- Persistent feelings of sadness or emptiness – I cannot say exactly what I’ve been sad about, but there are a lot of things in my life that I’ve never dealt with the way that I should have. The emptiness is evident in my recent lack of enthusiasm or from limited fulfillment I’ve had from any success.
- Frequently feeling irritated, anxious, frustrated, or angry – Anxiety has always been a big part of my life that I’ve been able to hide well. Irritation and frustration have always been commonplace for me as well, especially in the kitchen. I have simply had a difficult time understanding why FOH employees rarely took as much interest in their jobs as I have, or why there were certain owners that didn’t understand the value of putting in a good day’s work in their own restaurant. The frustration often turned to anger, sometimes warranted sometimes not. I often enough looked for reasons to get angry.
- Feeling hopeless, worthless, helpless, or guilty – Guilt for sure. Lots of it and for a long time. Feeling worthless? Not necessarily, but I don’t think I’ve ever put myself in place where I belong. While I have often shown myself to be confident in the kitchen, I have always been filled with self-doubt. I have always wondered if I am the chef that people say I am, and my abilities really as good as my performance.
- Fatigue and decreased energy – I was always tired at Chez Nous. It was definitely not from over-working or long hours. That was one of the easiest chef’s jobs I’ve ever had. I could have worked harder, but what was the point?
- Changes in appetite and eating habits – Chefs have strange eating habits anyway, that doesn’t mean we’re crazy. Work with food as we do, and the hours we work and you’ll have offbeat eating habits too.
- Inability to concentrate, remember details, or make decisions – Focus has been a big issue for a while now, but is improving as I recognize my issues and deal with them. Tasks like writing a simple holiday menu seemed like a difficult job as my level of enthusiasm dropped. I got to the point that caused me to put forth sub-par work. Product ordering was also difficult, I sometimes would go without items rather than try to concentrate on the responsibilities of my job.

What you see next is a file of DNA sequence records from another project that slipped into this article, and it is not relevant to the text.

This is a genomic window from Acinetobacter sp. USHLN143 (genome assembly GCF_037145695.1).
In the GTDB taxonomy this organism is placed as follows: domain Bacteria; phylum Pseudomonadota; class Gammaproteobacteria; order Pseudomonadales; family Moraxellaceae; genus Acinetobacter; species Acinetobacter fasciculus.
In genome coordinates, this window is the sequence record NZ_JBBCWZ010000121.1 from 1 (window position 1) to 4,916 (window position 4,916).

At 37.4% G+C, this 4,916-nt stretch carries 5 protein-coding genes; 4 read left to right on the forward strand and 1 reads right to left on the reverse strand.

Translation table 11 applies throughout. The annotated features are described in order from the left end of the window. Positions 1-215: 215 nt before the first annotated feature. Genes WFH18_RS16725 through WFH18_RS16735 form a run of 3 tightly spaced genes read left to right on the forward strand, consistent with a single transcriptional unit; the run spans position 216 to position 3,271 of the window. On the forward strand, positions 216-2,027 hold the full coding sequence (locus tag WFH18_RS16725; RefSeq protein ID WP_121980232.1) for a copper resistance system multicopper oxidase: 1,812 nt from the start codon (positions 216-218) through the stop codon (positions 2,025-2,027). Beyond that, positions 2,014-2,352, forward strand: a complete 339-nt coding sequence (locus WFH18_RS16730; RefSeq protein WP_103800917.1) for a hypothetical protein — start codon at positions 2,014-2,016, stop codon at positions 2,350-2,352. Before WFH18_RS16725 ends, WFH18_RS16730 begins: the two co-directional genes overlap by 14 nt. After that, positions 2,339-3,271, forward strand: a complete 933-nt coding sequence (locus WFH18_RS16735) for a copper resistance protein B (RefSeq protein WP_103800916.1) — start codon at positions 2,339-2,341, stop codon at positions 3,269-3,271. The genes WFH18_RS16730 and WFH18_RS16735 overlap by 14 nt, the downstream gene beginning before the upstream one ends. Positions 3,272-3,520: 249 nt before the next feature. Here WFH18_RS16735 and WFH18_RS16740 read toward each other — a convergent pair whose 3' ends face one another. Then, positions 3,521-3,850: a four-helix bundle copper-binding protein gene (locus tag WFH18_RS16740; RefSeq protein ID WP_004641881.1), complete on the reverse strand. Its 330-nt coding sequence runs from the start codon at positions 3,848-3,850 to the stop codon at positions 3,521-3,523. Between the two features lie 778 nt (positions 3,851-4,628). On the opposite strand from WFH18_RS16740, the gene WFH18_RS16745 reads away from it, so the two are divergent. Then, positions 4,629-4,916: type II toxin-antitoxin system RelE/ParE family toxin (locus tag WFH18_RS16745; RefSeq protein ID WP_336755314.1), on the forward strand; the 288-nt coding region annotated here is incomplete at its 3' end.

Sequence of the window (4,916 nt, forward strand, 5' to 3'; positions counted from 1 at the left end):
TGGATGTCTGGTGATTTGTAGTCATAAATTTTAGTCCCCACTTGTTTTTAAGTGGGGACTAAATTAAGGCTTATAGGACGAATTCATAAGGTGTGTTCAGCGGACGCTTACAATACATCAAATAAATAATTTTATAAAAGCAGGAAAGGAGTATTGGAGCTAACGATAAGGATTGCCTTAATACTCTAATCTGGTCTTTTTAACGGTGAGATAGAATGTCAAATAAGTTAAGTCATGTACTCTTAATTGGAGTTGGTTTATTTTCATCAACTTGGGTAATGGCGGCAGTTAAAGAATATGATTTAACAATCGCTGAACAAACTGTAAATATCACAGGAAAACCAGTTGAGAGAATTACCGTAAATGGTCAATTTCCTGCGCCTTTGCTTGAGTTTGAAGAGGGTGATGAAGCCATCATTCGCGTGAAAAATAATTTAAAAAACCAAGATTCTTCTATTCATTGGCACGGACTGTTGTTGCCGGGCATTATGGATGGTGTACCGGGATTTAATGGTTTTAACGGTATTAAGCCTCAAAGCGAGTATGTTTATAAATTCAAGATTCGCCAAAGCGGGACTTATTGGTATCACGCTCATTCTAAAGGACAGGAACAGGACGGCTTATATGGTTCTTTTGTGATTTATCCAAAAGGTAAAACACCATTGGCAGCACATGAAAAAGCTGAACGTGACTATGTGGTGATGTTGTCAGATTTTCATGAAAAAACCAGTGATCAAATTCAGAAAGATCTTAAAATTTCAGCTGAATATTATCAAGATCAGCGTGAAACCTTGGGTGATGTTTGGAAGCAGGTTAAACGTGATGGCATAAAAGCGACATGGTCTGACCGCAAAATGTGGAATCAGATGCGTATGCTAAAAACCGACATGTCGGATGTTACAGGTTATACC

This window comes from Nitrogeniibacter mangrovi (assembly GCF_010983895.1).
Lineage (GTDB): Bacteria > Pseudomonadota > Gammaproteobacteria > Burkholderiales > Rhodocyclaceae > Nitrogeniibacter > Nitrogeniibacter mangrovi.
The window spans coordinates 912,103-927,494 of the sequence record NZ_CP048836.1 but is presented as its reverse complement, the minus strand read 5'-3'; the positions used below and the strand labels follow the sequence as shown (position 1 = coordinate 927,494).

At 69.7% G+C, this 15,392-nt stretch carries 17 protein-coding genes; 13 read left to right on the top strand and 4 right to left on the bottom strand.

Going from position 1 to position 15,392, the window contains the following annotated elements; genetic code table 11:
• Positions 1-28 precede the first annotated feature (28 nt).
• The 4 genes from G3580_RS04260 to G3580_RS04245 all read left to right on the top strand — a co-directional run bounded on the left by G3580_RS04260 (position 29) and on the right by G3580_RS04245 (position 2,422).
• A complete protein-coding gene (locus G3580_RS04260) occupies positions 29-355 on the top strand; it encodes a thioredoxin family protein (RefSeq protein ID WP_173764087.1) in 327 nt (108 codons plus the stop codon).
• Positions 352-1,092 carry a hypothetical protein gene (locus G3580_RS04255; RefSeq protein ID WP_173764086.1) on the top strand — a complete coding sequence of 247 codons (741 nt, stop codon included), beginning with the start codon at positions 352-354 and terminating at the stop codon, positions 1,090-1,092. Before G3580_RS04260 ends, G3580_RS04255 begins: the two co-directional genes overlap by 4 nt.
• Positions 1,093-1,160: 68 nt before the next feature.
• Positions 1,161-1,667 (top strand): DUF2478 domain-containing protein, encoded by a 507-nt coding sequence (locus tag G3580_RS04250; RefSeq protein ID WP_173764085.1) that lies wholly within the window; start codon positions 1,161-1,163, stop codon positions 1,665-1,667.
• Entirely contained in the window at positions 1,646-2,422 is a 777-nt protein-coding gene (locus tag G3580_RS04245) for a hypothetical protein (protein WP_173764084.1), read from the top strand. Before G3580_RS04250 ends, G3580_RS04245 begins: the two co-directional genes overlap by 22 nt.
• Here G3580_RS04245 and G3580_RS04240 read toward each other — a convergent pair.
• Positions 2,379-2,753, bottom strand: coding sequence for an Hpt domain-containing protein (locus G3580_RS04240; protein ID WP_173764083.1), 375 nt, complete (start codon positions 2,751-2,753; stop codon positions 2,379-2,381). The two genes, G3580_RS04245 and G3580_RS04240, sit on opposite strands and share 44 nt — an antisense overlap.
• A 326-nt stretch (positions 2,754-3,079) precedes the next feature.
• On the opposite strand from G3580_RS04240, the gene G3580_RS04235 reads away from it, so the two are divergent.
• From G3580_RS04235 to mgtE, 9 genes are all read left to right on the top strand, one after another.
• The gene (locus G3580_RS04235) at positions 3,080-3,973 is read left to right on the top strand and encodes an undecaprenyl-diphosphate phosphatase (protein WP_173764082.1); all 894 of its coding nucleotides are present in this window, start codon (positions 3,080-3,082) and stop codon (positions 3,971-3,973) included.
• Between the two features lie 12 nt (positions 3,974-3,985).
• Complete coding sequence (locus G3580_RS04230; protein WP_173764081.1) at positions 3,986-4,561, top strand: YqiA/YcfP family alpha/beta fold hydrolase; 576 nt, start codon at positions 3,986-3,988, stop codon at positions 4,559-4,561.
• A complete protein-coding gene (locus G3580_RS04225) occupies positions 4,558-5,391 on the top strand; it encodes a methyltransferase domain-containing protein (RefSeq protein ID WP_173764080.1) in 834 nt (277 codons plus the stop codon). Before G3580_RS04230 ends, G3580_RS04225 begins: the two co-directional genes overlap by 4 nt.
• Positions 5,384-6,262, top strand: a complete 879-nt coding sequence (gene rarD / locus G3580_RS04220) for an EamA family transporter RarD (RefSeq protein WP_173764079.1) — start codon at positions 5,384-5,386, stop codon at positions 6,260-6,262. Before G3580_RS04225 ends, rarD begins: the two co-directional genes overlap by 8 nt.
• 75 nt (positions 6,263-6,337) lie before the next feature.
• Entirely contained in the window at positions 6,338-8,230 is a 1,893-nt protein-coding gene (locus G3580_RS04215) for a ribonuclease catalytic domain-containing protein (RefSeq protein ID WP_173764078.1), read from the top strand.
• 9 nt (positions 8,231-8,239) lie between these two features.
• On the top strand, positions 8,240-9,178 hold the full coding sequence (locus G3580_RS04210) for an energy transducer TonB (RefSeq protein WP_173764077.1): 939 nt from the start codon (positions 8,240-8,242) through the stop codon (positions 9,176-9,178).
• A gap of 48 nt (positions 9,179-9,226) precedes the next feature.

- Sleep disturbances, such as sleeping more than usual or insomnia – Sleep disturbances aplenty. It’s common for me to wake up in the middle of the night and wonder how things can go badly the next day at work.
- Loss of interest in activities or hobbies that were once enjoyable – This is became very clear to me at the end of my time at Chez Nous. I had little interest in cooking, developing menus, or new dishes and recipes. I didn’t care, and I got to the point that I didn’t care that other people didn’t care. Quitting the restaurant life seemed like the only viable option. That’s just starting to change for the better as I start to adopt a sense of hope with the acceptance of my illness and the seeking of treatment.
- Unexplained body aches or pains, headaches, cramps, or digestive problems – Most of the aches are due to many years of abuse to my body, some perhaps due to my mental issues, it’s hard to tell.
- Thoughts of death and suicide – I have never considered suicide, it seems like too much of effort. Honestly, I’ve certainly thought of it, how I would do it, and what the effects on others would be but I has never been a serious consideration. I could not imagine being so deep in depression that I would take my own life. As much as I feel poorly most of the time I still like life, and even some of the people in it.
- Slowed thinking, speaking, or movement – Years on busy restaurant lines have made it impossible to think and move slowly.
- Reckless behavior – If you consider heading down to the walk in cooler at The Wine Bar every once in a while following a stressful event or dinner rush to have a beer as reckless, then yes. Otherwise, no.
- Substance abuse – Depends what you consider abuse.